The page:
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Let's say you have a website / app where there are user pages, and on the user page there are additional links for things like that user's awards or posts. Something like this:

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The issue I'm having is that currently I don't have back buttons, so if someone is linked directly to the /users/5/awards page, there is no way for someone to go to /users/5 and see that person's profile, outside of manually editing the URL.

Okay, simple enough, add a "Back to profile" link on the ./awards and ./posts route, but the problem with that is sometimes users will be directly linked to a post and then click a user to go to their profile, and then click to see their awards. Then if they click the "Back to profile" button, and then use their browser back button, it will take them back to the person's awards instead of going back to the post.

And I can't have a "Back" button on the profile page, because someone could have came from a post, the users page, or something else.

I was thinking about manually saving the routing history of each user, and then having Back buttons sometimes execute history.go(-1) if the previous route is the same as the href of the link, and otherwise being a direct link, but I'm not sure if that is confusing.

What is a good way to handle this? If someone is directly linked to someone's awards, I want a way for that person to be able to go to their profile, but the existence of these buttons interfere with existing routing, because some routes (like the user page), have multiple ways of getting to them, so they can't have a static "Go Back" link.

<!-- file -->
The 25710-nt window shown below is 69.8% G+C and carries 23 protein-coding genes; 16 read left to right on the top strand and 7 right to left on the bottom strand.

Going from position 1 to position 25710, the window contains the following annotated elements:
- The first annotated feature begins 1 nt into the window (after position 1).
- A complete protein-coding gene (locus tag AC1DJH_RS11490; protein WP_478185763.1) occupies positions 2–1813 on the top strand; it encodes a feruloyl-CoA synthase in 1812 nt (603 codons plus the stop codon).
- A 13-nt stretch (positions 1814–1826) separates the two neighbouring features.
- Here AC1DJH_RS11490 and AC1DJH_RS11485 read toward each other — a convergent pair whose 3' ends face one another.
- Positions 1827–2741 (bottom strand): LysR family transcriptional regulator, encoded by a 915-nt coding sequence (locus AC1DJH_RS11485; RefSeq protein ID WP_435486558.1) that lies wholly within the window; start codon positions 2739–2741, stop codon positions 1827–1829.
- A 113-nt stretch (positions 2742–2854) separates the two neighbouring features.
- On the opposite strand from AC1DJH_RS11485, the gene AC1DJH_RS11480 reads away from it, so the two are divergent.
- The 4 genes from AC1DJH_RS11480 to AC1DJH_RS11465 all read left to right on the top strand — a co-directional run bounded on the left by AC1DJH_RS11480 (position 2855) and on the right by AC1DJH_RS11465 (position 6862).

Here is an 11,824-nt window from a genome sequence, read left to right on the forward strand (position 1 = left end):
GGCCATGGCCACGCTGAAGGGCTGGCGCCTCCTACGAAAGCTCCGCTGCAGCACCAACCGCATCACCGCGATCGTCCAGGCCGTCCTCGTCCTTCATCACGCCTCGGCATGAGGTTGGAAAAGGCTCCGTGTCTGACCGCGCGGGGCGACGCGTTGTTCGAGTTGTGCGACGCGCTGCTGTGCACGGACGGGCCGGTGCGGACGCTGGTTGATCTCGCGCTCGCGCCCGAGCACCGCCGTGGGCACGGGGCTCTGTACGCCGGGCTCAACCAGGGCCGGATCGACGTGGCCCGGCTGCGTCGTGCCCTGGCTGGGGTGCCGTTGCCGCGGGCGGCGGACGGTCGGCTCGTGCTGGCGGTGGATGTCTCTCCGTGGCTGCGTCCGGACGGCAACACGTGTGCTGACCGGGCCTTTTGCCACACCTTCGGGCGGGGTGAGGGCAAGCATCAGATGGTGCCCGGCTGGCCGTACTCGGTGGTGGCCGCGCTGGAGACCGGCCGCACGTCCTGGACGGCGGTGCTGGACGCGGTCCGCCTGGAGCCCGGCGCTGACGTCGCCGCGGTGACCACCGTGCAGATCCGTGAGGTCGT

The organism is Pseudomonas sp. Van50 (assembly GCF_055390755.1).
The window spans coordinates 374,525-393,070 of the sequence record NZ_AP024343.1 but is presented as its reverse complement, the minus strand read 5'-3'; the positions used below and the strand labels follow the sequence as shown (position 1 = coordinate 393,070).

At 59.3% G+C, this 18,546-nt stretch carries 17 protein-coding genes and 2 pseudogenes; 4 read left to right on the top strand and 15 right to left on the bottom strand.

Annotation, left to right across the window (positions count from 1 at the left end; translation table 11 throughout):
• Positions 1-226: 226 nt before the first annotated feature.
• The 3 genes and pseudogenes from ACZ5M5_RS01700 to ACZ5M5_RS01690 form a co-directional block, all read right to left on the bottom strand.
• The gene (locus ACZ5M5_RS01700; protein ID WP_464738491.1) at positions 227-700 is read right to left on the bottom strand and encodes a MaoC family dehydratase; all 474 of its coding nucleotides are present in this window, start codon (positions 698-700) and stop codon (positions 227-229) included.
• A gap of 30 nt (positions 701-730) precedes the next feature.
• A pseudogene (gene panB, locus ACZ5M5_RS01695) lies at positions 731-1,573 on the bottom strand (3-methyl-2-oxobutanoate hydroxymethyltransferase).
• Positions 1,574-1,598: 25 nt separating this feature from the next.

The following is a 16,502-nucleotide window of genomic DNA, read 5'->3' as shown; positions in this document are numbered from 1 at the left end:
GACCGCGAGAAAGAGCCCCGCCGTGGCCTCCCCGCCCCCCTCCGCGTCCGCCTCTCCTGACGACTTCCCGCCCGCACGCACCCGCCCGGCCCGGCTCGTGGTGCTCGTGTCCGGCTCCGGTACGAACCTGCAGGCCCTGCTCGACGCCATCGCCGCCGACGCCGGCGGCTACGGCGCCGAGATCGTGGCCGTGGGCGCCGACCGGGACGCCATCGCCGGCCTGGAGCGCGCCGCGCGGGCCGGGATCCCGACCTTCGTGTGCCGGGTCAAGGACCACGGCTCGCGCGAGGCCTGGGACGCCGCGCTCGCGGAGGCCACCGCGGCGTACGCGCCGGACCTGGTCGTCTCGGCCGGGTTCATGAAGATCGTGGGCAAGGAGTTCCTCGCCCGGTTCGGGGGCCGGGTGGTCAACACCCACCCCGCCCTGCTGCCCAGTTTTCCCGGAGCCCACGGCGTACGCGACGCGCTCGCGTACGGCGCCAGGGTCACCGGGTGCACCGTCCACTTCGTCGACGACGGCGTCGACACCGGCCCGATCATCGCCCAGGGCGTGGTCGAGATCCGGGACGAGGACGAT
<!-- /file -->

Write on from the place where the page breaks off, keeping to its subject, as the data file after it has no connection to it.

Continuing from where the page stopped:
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  • Just use breadcrumbs, they're specifically designed for your use case
    – Devin
    Commented Apr 20, 2023 at 15:51

1 Answer 1

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With breadcrumbs:

Home > Users > Ryan      (breadcrumb trail)

AWARDS                   (page title)
------

(rest of page)

you avoid having to keep track of the state of your buttons and don't have any ambiguity: Clicking on the username will always go back to the user.

On mobile, the full breadcrumb typically isn't displayed, but instead the page title with a title bar is given a back arrow:

< Awards

tapping the arrow puts you one level up (to Ryan), where the title bar now reads "< Ryan". Another tap back would get you to Users, another to Home. In Home, finally, the arrow would disappear (or, more likely: be replaced by a hamburger menu).

A stateful back button on the website is probably not necessary as the browser - and especially a mobile device - has one of those already.

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  • Doesn't really work on mobile. The breadcrumbs are too long and don't really fit the style of the site. I don't really know any mobile sites that use breadcrumbs. Most designers say it's an anti-pattern Commented Apr 26, 2023 at 19:01
  • I have updated my answer for the case of mobile; it's still essentially breadcrumbs but not displayed all at the same time. I cannot verify your claim that "most sites say [breadcrumbs are] an anti-pattern", in fact, I can't find any source at all saying it is. Commented Apr 26, 2023 at 19:33
  • ux.stackexchange.com/a/16211/134455 Commented Apr 27, 2023 at 15:00

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